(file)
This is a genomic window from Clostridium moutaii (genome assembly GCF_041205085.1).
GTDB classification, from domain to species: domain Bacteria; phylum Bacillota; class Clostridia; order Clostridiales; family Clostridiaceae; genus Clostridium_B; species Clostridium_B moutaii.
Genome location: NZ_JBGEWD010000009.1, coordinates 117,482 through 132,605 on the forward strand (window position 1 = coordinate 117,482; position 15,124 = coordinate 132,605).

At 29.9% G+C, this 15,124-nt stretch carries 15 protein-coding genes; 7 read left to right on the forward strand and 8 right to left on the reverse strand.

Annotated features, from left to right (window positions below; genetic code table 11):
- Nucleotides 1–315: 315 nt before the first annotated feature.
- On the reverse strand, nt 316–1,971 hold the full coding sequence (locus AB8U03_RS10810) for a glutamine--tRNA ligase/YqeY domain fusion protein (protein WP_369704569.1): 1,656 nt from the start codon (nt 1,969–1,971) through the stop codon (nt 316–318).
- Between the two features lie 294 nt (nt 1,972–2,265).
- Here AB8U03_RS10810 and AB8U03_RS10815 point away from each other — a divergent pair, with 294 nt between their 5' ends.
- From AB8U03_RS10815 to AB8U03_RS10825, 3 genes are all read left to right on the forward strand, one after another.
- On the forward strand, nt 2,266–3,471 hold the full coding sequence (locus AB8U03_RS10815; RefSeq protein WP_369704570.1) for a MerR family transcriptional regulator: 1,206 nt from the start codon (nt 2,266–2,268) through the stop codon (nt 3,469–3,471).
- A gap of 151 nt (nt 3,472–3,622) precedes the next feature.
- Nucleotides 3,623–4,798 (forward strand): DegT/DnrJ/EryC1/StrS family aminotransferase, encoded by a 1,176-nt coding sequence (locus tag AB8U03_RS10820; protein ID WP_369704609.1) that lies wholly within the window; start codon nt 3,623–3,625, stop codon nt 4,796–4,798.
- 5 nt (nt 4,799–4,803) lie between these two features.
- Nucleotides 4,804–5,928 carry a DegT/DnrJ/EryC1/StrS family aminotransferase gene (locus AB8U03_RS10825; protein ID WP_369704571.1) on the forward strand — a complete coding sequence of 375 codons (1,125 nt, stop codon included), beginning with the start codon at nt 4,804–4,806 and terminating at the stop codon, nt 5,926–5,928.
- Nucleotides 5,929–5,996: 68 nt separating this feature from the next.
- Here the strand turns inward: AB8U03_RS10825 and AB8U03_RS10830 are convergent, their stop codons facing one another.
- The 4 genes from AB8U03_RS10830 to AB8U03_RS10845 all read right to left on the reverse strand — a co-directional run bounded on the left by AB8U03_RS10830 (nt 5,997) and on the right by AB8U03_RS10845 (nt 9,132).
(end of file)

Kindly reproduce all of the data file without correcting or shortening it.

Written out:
This is a genomic window from Clostridium moutaii (genome assembly GCF_041205085.1).
GTDB classification, from domain to species: domain Bacteria; phylum Bacillota; class Clostridia; order Clostridiales; family Clostridiaceae; genus Clostridium_B; species Clostridium_B moutaii.
Genome location: NZ_JBGEWD010000009.1, coordinates 117,482 through 132,605 on the forward strand (window position 1 = coordinate 117,482; position 15,124 = coordinate 132,605).

At 29.9% G+C, this 15,124-nt stretch carries 15 protein-coding genes; 7 read left to right on the forward strand and 8 right to left on the reverse strand.

Annotated features, from left to right (window positions below; genetic code table 11):
- Nucleotides 1–315: 315 nt before the first annotated feature.
- On the reverse strand, nt 316–1,971 hold the full coding sequence (locus AB8U03_RS10810) for a glutamine--tRNA ligase/YqeY domain fusion protein (protein WP_369704569.1): 1,656 nt from the start codon (nt 1,969–1,971) through the stop codon (nt 316–318).
- Between the two features lie 294 nt (nt 1,972–2,265).
- Here AB8U03_RS10810 and AB8U03_RS10815 point away from each other — a divergent pair, with 294 nt between their 5' ends.
- From AB8U03_RS10815 to AB8U03_RS10825, 3 genes are all read left to right on the forward strand, one after another.
- On the forward strand, nt 2,266–3,471 hold the full coding sequence (locus AB8U03_RS10815; RefSeq protein WP_369704570.1) for a MerR family transcriptional regulator: 1,206 nt from the start codon (nt 2,266–2,268) through the stop codon (nt 3,469–3,471).
- A gap of 151 nt (nt 3,472–3,622) precedes the next feature.
- Nucleotides 3,623–4,798 (forward strand): DegT/DnrJ/EryC1/StrS family aminotransferase, encoded by a 1,176-nt coding sequence (locus tag AB8U03_RS10820; protein ID WP_369704609.1) that lies wholly within the window; start codon nt 3,623–3,625, stop codon nt 4,796–4,798.
- 5 nt (nt 4,799–4,803) lie between these two features.
- Nucleotides 4,804–5,928 carry a DegT/DnrJ/EryC1/StrS family aminotransferase gene (locus AB8U03_RS10825; protein ID WP_369704571.1) on the forward strand — a complete coding sequence of 375 codons (1,125 nt, stop codon included), beginning with the start codon at nt 4,804–4,806 and terminating at the stop codon, nt 5,926–5,928.
- Nucleotides 5,929–5,996: 68 nt separating this feature from the next.
- Here the strand turns inward: AB8U03_RS10825 and AB8U03_RS10830 are convergent, their stop codons facing one another.
- The 4 genes from AB8U03_RS10830 to AB8U03_RS10845 all read right to left on the reverse strand — a co-directional run bounded on the left by AB8U03_RS10830 (nt 5,997) and on the right by AB8U03_RS10845 (nt 9,132).